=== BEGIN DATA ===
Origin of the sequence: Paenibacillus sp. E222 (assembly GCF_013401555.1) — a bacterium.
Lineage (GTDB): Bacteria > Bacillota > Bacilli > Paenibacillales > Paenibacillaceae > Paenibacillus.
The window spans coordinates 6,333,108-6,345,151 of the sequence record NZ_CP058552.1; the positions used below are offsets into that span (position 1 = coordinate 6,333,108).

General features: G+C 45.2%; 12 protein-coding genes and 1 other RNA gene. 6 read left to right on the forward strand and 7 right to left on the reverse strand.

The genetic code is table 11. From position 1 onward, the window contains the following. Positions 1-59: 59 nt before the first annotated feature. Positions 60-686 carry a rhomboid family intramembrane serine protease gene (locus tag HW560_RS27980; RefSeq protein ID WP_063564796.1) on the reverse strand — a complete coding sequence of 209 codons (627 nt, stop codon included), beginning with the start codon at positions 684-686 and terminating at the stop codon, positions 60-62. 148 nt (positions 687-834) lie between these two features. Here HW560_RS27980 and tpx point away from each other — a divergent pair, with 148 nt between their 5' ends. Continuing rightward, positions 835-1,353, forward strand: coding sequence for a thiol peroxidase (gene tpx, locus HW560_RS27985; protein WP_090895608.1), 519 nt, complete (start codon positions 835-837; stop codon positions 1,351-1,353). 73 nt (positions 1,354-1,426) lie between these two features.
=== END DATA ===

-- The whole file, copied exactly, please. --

Origin of the sequence: Paenibacillus sp. E222 (assembly GCF_013401555.1) — a bacterium.
Lineage (GTDB): Bacteria > Bacillota > Bacilli > Paenibacillales > Paenibacillaceae > Paenibacillus.
The window spans coordinates 6,333,108-6,345,151 of the sequence record NZ_CP058552.1; the positions used below are offsets into that span (position 1 = coordinate 6,333,108).

General features: G+C 45.2%; 12 protein-coding genes and 1 other RNA gene. 6 read left to right on the forward strand and 7 right to left on the reverse strand.

The genetic code is table 11. From position 1 onward, the window contains the following. Positions 1-59: 59 nt before the first annotated feature. Positions 60-686 carry a rhomboid family intramembrane serine protease gene (locus tag HW560_RS27980; RefSeq protein ID WP_063564796.1) on the reverse strand — a complete coding sequence of 209 codons (627 nt, stop codon included), beginning with the start codon at positions 684-686 and terminating at the stop codon, positions 60-62. 148 nt (positions 687-834) lie between these two features. Here HW560_RS27980 and tpx point away from each other — a divergent pair, with 148 nt between their 5' ends. Continuing rightward, positions 835-1,353, forward strand: coding sequence for a thiol peroxidase (gene tpx, locus HW560_RS27985; protein WP_090895608.1), 519 nt, complete (start codon positions 835-837; stop codon positions 1,351-1,353). 73 nt (positions 1,354-1,426) lie between these two features.